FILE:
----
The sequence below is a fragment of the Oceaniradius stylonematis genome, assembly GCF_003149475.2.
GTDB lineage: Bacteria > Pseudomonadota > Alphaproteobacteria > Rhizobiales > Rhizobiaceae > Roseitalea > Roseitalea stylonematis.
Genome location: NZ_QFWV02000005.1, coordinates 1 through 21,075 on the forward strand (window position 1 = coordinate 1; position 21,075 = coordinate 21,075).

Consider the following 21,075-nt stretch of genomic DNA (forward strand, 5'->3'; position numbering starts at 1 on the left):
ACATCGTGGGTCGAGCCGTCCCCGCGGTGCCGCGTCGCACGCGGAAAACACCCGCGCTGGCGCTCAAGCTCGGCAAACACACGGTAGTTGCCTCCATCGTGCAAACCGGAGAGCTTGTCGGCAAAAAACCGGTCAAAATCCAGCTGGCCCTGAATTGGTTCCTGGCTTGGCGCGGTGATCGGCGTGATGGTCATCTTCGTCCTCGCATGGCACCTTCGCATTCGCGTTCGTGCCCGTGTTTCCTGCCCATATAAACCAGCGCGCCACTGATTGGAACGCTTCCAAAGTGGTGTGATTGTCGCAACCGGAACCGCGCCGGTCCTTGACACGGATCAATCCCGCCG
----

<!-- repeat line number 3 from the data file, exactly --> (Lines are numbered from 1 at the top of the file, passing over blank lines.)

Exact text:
Genome location: NZ_QFWV02000005.1, coordinates 1 through 21,075 on the forward strand (window position 1 = coordinate 1; position 21,075 = coordinate 21,075).